For most of my life I assumed that liturgy was inherent in worship. I would not have imagined worship without liturgy. While we weren’t high church, we were Methodists. So our worship services always included hymn singing, candles and recitations of prayers, creeds and Scripture.
A few years ago I discovered and embraced non-liturgical worship. It was refreshing and I got a significant spiritual boost from it.
But I also came to miss some of our liturgical traditions.
So my discovery of Common Prayer: A Liturgy for Ordinary Radicals came at a good time for me. Compiled and co-authored by Shane Claiborne, Jonathan Wilson-Hartgrove and Enuma Okuro, Common Prayer is exactly what it claims to be. It is a liturgy aimed at Ordinary Radicals, a term coined (I believe) by Shane Claiborne in his awesome book The Irresistible Revolution (for more on that, click HERE). Ordinary Radicals are “ordinary” folks living in radical new ways. Shane and Jonathan are founders of a New Monastic movement that is gathering in lots of ordinary radicals, who are trying to make a difference in the world by better following Jesus.
Being admirers of the New Monastics, Cherie and I attended a Common Prayer book release event in Durham, where we were able to meet Jonathan and some of the wonderful folks from Rutba House, his community there. Since getting a copy of Common Prayer that night, I’ve made it a regular part of my day.
With prayers, readings and songs for every day of the year, the book is essentially a guided liturgical worship manual, permeated with an ethic of love and social justice. The book anticipates that the worship will be done in community, but I usually do mine alone.
For every day of the year, there are prayers, songs, scripture and usually some inspirational quotes to begin the day. On the day I am writing this, for example, there is a powerful quote from Francis de Sales encouraging love of the poor. The concluding prayer reads: “Lord, turn our praises into hands that clothe the naked, arms that comfort the afflicted, tables that host the stranger, and shoulders that support the weary so that your name may be praised by those who live and die with their backs against the wall. Amen.”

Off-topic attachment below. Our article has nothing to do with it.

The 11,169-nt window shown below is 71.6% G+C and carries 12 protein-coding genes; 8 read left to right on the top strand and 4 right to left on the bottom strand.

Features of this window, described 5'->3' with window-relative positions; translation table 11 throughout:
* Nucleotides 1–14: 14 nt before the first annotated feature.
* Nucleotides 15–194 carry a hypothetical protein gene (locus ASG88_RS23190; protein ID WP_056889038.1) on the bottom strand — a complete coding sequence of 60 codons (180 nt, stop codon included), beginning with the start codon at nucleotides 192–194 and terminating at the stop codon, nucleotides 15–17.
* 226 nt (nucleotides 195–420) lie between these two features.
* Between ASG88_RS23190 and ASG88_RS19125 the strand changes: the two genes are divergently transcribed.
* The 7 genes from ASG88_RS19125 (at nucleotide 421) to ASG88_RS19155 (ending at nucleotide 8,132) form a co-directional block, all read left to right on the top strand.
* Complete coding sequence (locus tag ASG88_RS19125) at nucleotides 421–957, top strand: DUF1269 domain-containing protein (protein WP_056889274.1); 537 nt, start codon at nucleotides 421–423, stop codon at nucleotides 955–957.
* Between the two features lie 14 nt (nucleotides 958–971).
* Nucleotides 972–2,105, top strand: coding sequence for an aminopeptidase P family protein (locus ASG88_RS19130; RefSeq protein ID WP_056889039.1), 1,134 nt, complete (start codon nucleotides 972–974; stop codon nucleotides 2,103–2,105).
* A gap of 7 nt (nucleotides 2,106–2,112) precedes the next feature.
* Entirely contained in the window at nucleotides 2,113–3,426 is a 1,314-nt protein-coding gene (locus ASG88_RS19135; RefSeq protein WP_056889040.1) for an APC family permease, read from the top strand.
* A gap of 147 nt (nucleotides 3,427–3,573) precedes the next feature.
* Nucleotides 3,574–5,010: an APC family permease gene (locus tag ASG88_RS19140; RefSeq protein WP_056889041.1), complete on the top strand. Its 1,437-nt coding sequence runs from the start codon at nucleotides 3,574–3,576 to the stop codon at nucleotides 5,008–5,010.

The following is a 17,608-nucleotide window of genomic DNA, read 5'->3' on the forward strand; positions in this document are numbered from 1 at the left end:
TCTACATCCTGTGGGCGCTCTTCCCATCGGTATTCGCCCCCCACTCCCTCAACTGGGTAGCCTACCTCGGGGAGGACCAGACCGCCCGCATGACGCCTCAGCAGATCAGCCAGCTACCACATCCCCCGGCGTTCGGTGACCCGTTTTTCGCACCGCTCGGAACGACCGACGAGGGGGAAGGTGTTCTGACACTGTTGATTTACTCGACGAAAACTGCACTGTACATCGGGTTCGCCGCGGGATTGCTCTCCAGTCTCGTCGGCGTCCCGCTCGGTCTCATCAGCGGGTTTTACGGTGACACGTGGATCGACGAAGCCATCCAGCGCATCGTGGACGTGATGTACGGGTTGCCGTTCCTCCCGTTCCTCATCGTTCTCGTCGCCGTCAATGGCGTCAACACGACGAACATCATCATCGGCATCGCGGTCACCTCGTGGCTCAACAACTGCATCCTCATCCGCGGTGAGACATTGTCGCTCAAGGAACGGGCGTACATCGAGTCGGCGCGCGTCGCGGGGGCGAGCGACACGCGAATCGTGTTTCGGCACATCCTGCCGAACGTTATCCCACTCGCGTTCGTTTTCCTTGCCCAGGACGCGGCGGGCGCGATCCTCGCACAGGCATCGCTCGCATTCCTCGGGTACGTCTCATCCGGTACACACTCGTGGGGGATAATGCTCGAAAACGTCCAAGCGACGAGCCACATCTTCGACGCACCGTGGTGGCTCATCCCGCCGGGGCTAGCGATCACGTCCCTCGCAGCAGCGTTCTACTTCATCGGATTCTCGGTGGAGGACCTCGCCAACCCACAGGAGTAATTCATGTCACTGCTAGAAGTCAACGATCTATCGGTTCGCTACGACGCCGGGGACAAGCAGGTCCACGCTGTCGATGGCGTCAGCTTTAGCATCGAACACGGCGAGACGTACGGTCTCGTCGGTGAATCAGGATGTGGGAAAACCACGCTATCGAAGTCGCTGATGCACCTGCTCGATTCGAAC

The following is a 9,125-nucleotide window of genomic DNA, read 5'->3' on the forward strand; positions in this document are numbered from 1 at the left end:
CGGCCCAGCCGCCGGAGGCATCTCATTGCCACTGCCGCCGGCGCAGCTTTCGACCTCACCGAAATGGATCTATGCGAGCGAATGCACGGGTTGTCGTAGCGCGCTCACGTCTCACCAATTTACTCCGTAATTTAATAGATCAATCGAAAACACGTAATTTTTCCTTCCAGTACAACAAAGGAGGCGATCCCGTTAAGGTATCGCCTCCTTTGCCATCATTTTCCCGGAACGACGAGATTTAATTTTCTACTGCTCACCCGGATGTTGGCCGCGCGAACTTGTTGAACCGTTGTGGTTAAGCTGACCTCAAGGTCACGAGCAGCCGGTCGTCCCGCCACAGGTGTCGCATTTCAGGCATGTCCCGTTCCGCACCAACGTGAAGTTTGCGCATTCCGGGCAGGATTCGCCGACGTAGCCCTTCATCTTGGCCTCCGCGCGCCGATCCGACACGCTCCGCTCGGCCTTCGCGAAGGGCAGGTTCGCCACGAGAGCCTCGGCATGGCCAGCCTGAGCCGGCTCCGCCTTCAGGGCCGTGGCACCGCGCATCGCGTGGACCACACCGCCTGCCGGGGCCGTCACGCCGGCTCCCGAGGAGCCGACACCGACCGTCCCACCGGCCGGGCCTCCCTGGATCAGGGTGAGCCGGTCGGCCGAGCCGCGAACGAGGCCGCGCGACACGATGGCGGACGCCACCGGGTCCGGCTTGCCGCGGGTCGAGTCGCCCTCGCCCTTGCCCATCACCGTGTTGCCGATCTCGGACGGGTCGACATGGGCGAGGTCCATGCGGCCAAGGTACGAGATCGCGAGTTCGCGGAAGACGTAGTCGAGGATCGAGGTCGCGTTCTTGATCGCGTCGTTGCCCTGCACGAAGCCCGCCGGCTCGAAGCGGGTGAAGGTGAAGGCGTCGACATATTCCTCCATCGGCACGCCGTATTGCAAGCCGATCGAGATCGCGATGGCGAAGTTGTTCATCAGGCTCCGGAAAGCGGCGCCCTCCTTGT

There is a mid-day prayer, which is the same every day. It can be memorized and recited at work, school or wherever midday happens to find you. Here it is:
Draw us into your love, Christ Jesus : and deliver us from fear.
Lord, make me an instrument of your peace.
Where there is hatred, let me so love;
where there is injury, pardon;
where there is doubt, faith;
where there is despair, hope;
where there is darkness, light;
where there is sadness, joy.
O Divine Master, grant that I may not
so much seek to be consoled as to console,
to be understood as to understand,
to be loved as to love.
For it is in giving that we receive,
it is in pardoning that we are pardoned,
and it is in dying that we are born to eternal life.
Glory to the Father, and to the Son, and to the Holy Spirit,
as it was in the beginning, is now, and will be forever. Amen.
Silence for meditation
Make us worthy, Lord, to serve our brothers and sisters throughout the world, who live and die in poverty and pain. Give them today, through our hands, their daily bread and through our understanding love, give peace and joy. Amen
Blessed are the poor.
For theirs is the Kingdom of God.
Blessed are the hungry.
For they shall be filled.
Blessed are the meek.
For they shall inherit the earth.
Blessed are the pure in heart.
For they shall see God.
Blessed are those who mourn.
For they shall be comforted.
Blessed are the merciful.
For they shall be shown mercy.
Blessed are the peacemakers.
For they are the children of God.
Blessed are those who are persecuted for righteousness and justice.
For great is their reward.
Come, Holy Spirit. We pray that your fruit would be in us: love, joy, peace, patience, kindness, goodness, faithfulness, gentleness, and self-control.
Dear Jesus, help us to spread your fragrance everywhere we go.
Soul of Christ, sanctify me
Body of Christ, save me
Blood of Christ, inebriate me
Water from the side of Christ, wash me
Passion of Christ, strengthen me
O good Jesus, hear me
Within Thy wounds hide me
Suffer me not to be separated from Thee
From the malicious enemy defend me
In the hour of my death call me
And bidst me come to Thee
That with Thy saints I may praise Thee
Forever and ever. Amen.
Through our lives and by our prayers: may your kingdom come!
In the name of the Father, Son, and Holy Spirit. Amen.
Passing the Peace
There are seven different sets of evening prayer, one for each day of the week. The book also has prayers specifically for Holy Week and for specific occassions (ranging from a Prayer to Welcome the Sabbath to a prayer upon the Death of Someone Killed in the Neighborhood).
It is cool and inspiring to know that as I pray these prayers, I am being joined by brothers and sisters around the world who share my passions.
I have been enriched by Common Prayer.